3 Important Lessons I Learned from a Successful Rapper.

Yesterday I stumbled on a rare sighting: an interview with rapper Joyner Lucas, the artist behind the iconic I am Not Racist song. The first question of the interview was, “Why do you not do interviews?” Lucas said he stop doing interviews when he realized people didn’t really care what he had to say and were just interviewing him for clout. I was crushed. Based on his storytelling style— touching on controversial topics like racism, devilish thoughts, snitching — I knew this interview was worth listening to. I took so much from this interview that I thought I’d share my three takeaways here for those who aren’t familiar with his work or who generally would not run into his music. He has a very familiar rags to riches story that many rappers have, nonetheless, he’s wise beyond his fame and fortune.

3 Takeaways from Joyner Lucas

Be Accountable.

Radio personality and best selling author, Charlamagne Tha God asks Lucas if he feels as if he is not getting the recognition that he deserves as a talented rapper? What Lucas said next surprised me. For Lucas, if he is “underrated” then it’s his own doing. He should be working harder, smarter, trying different things, etc. He takes full responsibility for his outcomes, whereby allowing himself the opportunity to improve and keep working towards the outcomes he desires.This is a classic example of the crossroads between taking a victim mentality vs. a victor mentally. The victim blames their circumstances, their relationships, and everything except them for their situation. While a victor (a victorious person) skips the excuses and uses their energy to find solutions to improve their situation. From his response, you can tell Lucas has a victor mindset. He understands that the only way to grow is to take responsibility for your outcomes.

BE HUMBLE.

In a subsequent series of questions, Lucas is asked how he ended his infamous “beef” with fellow rapper Logic. Lucas tells the story of how he came to realized the beef stemmed from his own jealousy and sense of entitlement towards Logic. He felt he should have been where Logic was in his career and resented the fact that he wasn’t. Once he realized his misdoings, he called up Logic and offered a sincere apology. Logic was so taken aback by Lucas’ sincerity and genuine change of heart that they have since become good friends. What Lucas displayed is a deep sense of humility and ability to evolve as a person. Humility is so essential to growth because it allows us to learn from our mistakes and move past them. Alternatively, if you are the type of person who can never admit you were wrong and always claims to be right, then in your mind, there is no need to grow and evolve because you know it all. This type of person stunts their own growth with their refusal to amend their wrongs.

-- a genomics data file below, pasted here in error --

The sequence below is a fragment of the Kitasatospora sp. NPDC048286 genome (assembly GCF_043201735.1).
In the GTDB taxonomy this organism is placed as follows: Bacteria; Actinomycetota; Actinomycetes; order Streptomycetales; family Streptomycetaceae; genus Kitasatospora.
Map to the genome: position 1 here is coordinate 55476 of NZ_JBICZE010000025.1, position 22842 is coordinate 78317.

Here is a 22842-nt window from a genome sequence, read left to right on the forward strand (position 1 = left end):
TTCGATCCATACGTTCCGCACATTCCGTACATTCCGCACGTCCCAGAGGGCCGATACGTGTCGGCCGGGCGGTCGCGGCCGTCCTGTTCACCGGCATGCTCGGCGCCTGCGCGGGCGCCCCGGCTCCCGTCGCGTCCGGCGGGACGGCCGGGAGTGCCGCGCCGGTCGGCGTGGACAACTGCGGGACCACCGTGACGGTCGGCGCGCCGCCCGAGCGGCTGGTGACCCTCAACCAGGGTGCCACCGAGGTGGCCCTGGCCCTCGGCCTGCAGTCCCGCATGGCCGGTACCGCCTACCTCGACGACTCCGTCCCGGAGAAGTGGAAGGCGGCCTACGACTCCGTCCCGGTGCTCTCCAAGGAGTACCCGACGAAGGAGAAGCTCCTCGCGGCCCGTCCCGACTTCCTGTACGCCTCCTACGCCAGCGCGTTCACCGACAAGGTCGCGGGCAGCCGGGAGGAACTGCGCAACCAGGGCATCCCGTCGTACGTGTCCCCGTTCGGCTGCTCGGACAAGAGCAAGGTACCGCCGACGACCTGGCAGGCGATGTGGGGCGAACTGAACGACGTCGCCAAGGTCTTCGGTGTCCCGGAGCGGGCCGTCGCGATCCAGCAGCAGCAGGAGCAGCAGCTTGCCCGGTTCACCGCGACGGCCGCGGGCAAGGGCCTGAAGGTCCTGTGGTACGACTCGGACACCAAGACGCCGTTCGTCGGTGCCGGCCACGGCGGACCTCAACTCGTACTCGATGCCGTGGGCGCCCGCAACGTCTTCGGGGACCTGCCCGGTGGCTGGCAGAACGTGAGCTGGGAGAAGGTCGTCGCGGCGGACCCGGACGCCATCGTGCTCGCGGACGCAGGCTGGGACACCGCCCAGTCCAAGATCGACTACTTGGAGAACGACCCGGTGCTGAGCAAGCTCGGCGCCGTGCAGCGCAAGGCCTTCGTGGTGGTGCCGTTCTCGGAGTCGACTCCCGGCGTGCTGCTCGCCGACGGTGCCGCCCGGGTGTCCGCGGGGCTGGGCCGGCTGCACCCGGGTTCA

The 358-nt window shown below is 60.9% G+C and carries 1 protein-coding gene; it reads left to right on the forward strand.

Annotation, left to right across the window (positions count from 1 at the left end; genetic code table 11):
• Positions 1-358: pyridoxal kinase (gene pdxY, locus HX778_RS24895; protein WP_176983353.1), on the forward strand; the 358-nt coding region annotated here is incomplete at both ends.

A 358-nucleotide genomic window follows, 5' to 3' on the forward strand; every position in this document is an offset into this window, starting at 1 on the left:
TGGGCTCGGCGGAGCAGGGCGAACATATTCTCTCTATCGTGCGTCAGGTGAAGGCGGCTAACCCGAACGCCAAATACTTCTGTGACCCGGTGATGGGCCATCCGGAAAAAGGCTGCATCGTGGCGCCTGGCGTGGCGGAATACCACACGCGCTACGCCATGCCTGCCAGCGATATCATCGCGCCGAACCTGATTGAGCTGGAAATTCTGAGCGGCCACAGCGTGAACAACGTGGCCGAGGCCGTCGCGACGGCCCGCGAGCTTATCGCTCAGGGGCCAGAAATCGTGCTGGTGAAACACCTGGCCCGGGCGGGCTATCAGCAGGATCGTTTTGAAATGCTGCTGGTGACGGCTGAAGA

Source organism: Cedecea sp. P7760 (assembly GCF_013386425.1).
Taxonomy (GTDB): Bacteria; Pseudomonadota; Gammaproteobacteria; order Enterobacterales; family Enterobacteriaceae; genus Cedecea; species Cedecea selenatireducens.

BE observant.

Throughout the interview, Lucas said several things that resonated with me, however this is one I’ve been preaching for a while now. He told a story of how he visited Mark Wahlberg and Will Smith while he was in LA and was dumbfounded by the sheer size and magnificence of their homes. According to Lucas, Wahlberg told him that his work ethic and drive would get him a similar house one day. For Lucas, Wahlberg, a fellow Boston native, and Will Smith (the inspiration to his song Will), are his mentors and role models. He observes the footprints of those who come from similar beginning and sees the path in front of him. Whether you’re fortunate enough to befriend the likes of Will Smith, or you simply admire them from afar, it is critically important to have role models and mentors. These are the people who will show you the way and reinforce the belief that if they can do it, you can too.

Often times we are quick to judge a book by it’s cover, but if you listen carefully, you might find inspiration and lessons learned in the places you least expect. I’ll end with a great line from Lucas’ song Zim Zimma where he says “I know a couple of rappers that don’t know the business and all they do is rap.” It’s not enough to be great at the thing you do, you have to work on yourself as well, and study those who came before you. You have to know the business practices of success — accountability, humility, and observance are great places to start.


Cat Marte is a Career and Success Coach who helps success driven people break through their self-limiting mindsets and get to the next level in their careers and businesses. Book your free introductory call today to learn more.

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